Many students in the lower and middle class feel confined to the Free Application for Federal Student Aid (FAFSA), or what she refers to as “a small American bureaucratic tragedy.” FAFSA fails to address major housing elements but demands students provide expected family contributions (EFC) with the assumption that the family will take care of the student financially.

In 2013 Dr. Goldrick-Rab founded the Wisconsin HOPE Lab, which more recently evolved to the Hope Center for College, Community and Justice, and aims to document modern academic challenges and advocate for institutional progress based on data.

A year long 2016 survey took a look at over 33,000 students at 70 colleges in 24 states. The survey found that 56 percent of students in the survey identify as food insecure and 51 percent as housing insecure.

Through projects like #RealCollege, which surveys students’ financial well being and academic outcomes, Goldrick-Rab said she plans to continue collecting data and releasing new statististics in spring 2019.

Betty Zamora, a UCSB Swipe Out Hunger student representative, asked Goldrick-Rab how she thinks financial education plays into academic success.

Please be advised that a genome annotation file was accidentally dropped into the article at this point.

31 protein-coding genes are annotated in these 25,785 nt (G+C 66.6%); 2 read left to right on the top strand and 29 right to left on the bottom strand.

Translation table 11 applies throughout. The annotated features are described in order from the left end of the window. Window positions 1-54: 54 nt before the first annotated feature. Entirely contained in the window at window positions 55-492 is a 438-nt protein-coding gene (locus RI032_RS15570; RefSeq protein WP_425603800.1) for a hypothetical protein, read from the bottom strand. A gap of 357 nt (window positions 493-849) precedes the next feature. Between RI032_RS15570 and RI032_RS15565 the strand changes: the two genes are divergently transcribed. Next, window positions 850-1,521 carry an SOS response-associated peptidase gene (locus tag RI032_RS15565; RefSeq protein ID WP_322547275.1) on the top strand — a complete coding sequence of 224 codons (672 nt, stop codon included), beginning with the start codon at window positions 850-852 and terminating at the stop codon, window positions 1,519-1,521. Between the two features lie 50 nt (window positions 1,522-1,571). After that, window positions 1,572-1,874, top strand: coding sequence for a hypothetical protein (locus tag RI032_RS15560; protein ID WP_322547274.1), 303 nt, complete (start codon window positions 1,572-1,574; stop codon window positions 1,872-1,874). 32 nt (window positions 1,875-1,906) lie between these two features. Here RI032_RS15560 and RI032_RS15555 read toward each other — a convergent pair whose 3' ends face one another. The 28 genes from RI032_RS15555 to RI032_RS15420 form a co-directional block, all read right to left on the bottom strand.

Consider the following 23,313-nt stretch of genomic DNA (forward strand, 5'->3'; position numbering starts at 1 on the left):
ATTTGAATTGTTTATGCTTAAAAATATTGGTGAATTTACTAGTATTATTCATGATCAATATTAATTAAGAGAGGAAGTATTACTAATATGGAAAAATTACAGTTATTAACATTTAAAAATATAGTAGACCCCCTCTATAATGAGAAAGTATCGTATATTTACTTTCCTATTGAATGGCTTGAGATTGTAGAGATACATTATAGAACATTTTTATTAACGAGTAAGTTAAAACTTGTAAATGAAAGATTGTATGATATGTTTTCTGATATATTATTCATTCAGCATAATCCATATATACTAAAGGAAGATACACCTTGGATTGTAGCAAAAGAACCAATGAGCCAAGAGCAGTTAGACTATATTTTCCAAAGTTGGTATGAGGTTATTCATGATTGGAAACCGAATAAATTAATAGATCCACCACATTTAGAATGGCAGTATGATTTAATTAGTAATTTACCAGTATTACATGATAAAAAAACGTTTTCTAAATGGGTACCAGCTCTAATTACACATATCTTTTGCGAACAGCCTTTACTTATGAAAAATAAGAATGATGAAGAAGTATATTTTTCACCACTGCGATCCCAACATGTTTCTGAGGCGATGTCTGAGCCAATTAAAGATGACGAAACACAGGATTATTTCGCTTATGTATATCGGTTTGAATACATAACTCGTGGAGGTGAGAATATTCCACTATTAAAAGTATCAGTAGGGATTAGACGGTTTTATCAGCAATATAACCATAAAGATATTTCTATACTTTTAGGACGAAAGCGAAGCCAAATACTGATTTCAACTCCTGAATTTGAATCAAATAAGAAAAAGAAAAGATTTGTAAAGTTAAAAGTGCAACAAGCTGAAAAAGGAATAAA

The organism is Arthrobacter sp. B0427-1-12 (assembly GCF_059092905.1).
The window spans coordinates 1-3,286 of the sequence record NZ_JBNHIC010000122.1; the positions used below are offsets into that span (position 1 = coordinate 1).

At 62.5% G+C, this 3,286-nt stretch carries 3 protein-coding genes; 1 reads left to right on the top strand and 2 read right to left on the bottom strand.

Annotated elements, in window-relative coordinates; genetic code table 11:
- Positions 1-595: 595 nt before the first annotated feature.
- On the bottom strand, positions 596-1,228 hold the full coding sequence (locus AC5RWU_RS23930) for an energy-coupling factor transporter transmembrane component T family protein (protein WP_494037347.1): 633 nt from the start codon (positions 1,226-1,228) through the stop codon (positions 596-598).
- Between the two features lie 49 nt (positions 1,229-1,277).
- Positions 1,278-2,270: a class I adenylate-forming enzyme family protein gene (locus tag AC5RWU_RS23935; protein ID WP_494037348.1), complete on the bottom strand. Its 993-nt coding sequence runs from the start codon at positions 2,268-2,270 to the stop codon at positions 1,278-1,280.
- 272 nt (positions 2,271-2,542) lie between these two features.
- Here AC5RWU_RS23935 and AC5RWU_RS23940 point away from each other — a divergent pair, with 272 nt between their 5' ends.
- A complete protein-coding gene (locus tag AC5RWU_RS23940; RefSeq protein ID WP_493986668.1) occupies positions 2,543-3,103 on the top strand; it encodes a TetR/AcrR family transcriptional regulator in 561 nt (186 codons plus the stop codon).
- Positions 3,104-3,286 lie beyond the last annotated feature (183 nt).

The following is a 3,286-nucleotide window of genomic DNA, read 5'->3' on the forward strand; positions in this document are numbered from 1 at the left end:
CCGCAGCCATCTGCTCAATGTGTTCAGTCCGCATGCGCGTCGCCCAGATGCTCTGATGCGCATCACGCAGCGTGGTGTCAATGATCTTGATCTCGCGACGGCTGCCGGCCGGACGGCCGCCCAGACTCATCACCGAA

Goldrick-Rab highlighted poverty as the root issue in the new economics of college, which frames the backdrop for food insecurity. Between inflation and part time hours among students being so competitive in the workplace, institutions have not properly funded the resources intended for students in college communities to obtain the financial help they need.

“We’ve always underfunded the programs that need it the most,” Goldrick-Rab said acknowledging the evolution of programs like SNAP, cash assistance, the PELL grant, and food stamps. However restrictions and qualifications have since been implemented in programs that limit accessibility.”

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3 Comments

3 Responses to “Author, professor speaks to SBCC about college economic crisis”

  1. Legion on December 6th, 2018 1:23 pm

    What happened to the noble institution of working your way through college, particularly in the food service industry where meals are provided; working as an au pair which includes both room and board, and not intentionally choosing a college in a high priced area. Tuition is already waived for low-income students in all California community colleges, so not sure any of these arguments serve more than one more attempt to scold to the public in order to keep pouring more money into an already well funded institution with very well compensated employees. Can something other than the predictable leftist agenda be presented for discussion to the SBCC community?